We can look back on this moment in history and learn the lessons of how so many could have looked the other way as one group took over power and began a reign of terror that took a World War to eliminate. We can look at it and say: "Never again will we let this happen!"

In this day and age where history is seen to be unimportant to many; where statues of people are being desecrated and toppled because the people whom they represent weren't perfect and had ideas that are unpopular today, Auschwitz stands as a reminder that the past is important and that history is valuable. Good history inspires us. Bad history warns and gives us knowledge from the mistakes of our ancestors.

For good or for ill, we are what we are because of our past. It has shaped us as individuals and as a people and has lead us to whatever good that we enjoy today and will hopefully will benefit from in the future.

In the U.S., we are united by the common ideas of freedom and the concept that all men are created equal. These thoughts didn't come out of thin air. They are the result of centuries of thinking, based upon the Judeo-Christian belief that all humans are created in the image of God. This lead to action, resulting in the Revolutionary War, and the Civil War that freed the slaves.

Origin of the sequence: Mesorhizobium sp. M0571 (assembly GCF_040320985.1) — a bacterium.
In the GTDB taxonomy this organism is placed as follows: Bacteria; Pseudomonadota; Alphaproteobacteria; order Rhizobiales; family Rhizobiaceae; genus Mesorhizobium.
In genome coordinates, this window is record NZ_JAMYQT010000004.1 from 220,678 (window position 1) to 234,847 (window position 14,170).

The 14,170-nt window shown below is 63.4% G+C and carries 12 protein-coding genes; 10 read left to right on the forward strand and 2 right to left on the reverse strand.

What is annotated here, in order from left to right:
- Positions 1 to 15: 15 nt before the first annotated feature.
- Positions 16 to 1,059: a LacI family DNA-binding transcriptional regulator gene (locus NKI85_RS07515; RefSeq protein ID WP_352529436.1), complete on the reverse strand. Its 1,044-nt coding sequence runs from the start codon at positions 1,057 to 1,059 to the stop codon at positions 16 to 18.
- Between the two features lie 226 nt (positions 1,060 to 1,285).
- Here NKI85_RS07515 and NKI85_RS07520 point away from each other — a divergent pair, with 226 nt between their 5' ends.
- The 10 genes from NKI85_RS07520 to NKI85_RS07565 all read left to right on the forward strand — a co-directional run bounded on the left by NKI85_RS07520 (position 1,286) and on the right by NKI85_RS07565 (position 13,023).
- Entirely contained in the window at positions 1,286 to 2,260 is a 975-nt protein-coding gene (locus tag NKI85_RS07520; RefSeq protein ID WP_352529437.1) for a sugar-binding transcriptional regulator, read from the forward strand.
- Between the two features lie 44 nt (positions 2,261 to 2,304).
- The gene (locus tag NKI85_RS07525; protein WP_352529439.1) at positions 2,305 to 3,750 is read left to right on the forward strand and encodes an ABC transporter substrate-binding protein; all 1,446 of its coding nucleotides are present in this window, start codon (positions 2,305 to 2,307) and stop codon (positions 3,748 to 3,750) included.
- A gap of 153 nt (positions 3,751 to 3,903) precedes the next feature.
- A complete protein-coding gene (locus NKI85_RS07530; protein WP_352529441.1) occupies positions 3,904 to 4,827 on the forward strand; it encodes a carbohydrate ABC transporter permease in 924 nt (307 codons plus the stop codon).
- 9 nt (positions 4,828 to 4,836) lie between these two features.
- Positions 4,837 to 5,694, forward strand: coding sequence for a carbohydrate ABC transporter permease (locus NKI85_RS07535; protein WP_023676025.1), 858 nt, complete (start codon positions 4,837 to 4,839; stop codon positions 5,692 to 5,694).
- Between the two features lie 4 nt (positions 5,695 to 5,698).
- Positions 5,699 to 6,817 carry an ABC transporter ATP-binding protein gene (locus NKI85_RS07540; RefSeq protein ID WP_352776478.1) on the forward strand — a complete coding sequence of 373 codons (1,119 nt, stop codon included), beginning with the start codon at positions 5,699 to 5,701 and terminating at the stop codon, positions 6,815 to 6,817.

Of course, it has also lead to many other movements, including giving African Americans the right to vote by the 15th Amendment of 1869 as well as the women's suffrage movement leading to the 19th amendment, giving them the right to vote. It brought about the Civil rights movements that took place largely in the 1960's. Finally, the Equal Rights Amendment that was signed on March 22, 1972 providing for the legal equality of the sexes and prohibited the discrimination of people based upon sex.

All of these and more are a result of remembering our past and building upon it. History has been the prologue to the present and the future. We took the vision of our ancestors and have made the United States of America into one of the most free nations in the history of mankind.

As long as we remember what happened to make us what we are, and those who lived and died for what we take for granted today, we will continue to be united. But when we neglect our history, we come apart at the seams and see only our differences, forgetting that we are more alike than dissimilar.